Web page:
Around the country, police rein in dissent
On a campaign swing through Arizona on September 27, President Bush was met by hundreds of protesters in both Flagstaff and Phoenix who addressed many issues but chiefly opposition to war. Reuters reported that, "As Bush addressed the Iraq situation in Flagstaff, a protester shouted out 'What's the real reason Mr. Bush -- oil money?' She was quickly led away."
In Phoenix, police on horseback moved to reign in the protest crowd as it flowed off the sidewalks, provoking the arrest of six people, including legal observer Eleanor Eisenberg, Executive Director of the Arizona Civil Liberties Union. While the other charges have since been dismissed, the municipal court case against Eisenberg for obstruction and interference with authority is in pretrial discovery.
For more information, contact Eisenberg at firstname.lastname@example.org.
When Bush delivered a major pitch for war in Cincinnati on October 7, up to 5,000 people protested outside the Museum Center while he spoke. When most of the crowd returned to nearby Laurel Park for a closing rally, a few hundred blocked the exit from the Museum Center. Police on horseback rode through the crowd to disperse it, and arrested six people by one account.
The next day in Knoxville, Tennessee, police attempted to corral several hundred demonstrators into a restricted "free speech zone" out of sight from the Convention Center where the President was hustling bucks. The zone proved porous, with police chasing down a few protesters with signs who passed their barricade to reach the sidewalk opposite the Convention Center and join the simply curious pedestrians who were allowed to gather there, without signs. Three women with signs who crossed to a landscaped median were arrested when they refused to retreat to the "free speech zone." Anne Hablas, Lissa McCleod and Libby Johnson were charged with failure to obey a lawful order. Johnson, whose husband Erik is now serving six months in prison for trespass at the School of the Americas, was also charged with impeding traffic when she sat down in the middle of the street. The three women will be in Knoxville City Court on November 22. For more information, contact the Knoxville Area Coalition for Compassion, Justice & Peace, P.O. Box 379, Lake City, TN 37769.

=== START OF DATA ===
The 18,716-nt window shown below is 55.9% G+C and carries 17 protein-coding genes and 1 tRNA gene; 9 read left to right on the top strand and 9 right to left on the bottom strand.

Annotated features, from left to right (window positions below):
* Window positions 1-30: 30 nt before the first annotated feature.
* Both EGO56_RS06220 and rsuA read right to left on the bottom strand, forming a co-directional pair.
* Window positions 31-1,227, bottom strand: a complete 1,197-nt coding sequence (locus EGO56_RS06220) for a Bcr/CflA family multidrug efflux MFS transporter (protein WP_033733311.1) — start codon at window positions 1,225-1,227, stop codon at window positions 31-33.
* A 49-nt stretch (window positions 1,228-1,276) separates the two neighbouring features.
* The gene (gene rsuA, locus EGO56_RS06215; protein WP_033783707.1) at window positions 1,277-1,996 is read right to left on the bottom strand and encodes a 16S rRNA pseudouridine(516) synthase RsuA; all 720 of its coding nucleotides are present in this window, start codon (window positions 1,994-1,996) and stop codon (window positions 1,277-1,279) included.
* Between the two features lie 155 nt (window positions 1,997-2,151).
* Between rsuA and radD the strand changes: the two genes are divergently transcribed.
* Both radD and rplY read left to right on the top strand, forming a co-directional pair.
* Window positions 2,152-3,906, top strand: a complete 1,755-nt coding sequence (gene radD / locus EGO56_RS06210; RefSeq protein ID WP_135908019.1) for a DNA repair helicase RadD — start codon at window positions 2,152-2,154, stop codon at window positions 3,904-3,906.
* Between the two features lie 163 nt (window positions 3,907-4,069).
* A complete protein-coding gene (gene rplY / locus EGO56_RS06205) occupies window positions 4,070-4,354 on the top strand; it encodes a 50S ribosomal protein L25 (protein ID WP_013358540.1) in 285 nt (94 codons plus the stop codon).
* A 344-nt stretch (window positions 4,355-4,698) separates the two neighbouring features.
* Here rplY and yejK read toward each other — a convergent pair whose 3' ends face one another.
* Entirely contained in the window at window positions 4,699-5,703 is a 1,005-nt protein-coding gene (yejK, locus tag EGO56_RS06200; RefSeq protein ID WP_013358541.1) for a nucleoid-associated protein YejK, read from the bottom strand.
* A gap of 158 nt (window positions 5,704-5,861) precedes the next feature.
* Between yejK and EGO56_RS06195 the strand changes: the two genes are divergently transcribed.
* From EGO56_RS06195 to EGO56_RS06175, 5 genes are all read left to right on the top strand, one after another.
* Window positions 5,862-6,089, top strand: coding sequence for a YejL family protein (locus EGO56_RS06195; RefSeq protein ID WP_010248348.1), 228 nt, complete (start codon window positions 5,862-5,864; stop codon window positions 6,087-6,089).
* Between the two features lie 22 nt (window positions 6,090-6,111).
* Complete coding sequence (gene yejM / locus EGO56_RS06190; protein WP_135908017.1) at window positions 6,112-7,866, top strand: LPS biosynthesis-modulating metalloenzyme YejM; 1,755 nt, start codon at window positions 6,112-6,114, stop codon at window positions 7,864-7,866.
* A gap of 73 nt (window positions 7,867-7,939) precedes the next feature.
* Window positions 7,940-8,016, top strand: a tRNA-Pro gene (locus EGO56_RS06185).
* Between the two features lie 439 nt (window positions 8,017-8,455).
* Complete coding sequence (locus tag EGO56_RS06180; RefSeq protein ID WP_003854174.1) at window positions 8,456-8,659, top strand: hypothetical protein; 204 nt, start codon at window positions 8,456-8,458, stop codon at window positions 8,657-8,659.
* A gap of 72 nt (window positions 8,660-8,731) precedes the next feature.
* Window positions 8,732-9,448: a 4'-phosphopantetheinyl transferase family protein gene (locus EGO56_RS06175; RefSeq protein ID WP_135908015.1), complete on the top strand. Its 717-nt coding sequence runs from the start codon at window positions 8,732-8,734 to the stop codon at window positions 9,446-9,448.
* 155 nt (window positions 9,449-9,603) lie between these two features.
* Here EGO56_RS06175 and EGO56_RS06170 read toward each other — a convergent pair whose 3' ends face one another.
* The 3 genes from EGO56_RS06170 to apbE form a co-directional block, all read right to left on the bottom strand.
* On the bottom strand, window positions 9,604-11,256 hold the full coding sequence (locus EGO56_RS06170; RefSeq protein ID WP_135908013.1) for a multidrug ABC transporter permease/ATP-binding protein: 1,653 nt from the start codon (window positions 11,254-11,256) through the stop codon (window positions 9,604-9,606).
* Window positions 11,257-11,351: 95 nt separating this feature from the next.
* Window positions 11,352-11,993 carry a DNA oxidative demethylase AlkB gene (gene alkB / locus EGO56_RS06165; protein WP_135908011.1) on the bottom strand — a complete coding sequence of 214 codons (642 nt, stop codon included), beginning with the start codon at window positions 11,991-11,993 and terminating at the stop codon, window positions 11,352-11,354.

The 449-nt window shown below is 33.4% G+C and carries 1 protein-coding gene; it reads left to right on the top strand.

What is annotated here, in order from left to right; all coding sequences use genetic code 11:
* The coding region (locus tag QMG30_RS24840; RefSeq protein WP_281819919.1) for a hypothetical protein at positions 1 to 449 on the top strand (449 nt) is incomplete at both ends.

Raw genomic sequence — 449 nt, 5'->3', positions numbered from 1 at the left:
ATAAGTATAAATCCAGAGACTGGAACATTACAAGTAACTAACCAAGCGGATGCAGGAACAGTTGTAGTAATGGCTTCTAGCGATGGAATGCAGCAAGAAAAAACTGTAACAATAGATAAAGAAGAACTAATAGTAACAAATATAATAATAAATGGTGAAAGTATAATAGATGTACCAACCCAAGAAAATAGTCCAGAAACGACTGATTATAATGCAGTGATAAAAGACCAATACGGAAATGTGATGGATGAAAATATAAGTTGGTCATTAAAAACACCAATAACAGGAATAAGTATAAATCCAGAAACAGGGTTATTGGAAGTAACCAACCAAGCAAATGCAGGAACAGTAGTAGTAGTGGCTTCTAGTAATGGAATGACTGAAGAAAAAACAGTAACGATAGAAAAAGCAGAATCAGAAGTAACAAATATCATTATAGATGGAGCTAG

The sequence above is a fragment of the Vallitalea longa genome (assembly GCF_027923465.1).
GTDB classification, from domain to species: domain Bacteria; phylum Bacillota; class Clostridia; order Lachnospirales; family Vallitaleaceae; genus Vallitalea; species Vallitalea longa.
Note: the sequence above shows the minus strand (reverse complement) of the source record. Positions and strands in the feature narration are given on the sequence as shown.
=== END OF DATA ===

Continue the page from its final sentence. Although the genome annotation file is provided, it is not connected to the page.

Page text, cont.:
Last August 23, while one of the largest protests in Stockton, California history was kept out of sight of the visiting President, a heckler in the Civic Auditorium challenged Bush to explain why he would drag the country into war and make us less safe at home. Medea Benjamin was forcibly removed from the hall, but not charged.
"Safe at home" was far from the result of Bush's brush with Portland, Oregon, the day before. Up to 3,000 people had turned out to protest not only the war moves on Iraq, but administration policy for removing trees and civil liberties, as well. Marchers converged near the hotel where the President was staying. Provocatively, riot police pushed into the crowd to disperse it at one end, while police lines prevented retreat on the other. Pepper spray and rubber bullets were in abundant use. One family was sprayed directly in the face when they pleaded with one officer to let them through the barricades to safety from the deteriorating situation. Only three arrests were reported. The family and four others have filed a federal civil rights lawsuit against the city, mayor, chief of police and up to 50 unnamed officers over their actions.
Hundreds returned to the streets of Portland October 26 in a solidarity march with those in Washington and San Francisco. When some marchers briefly occupied a military recruiting station, police arrested an Indymedia videographer, only to question and release him later without charges.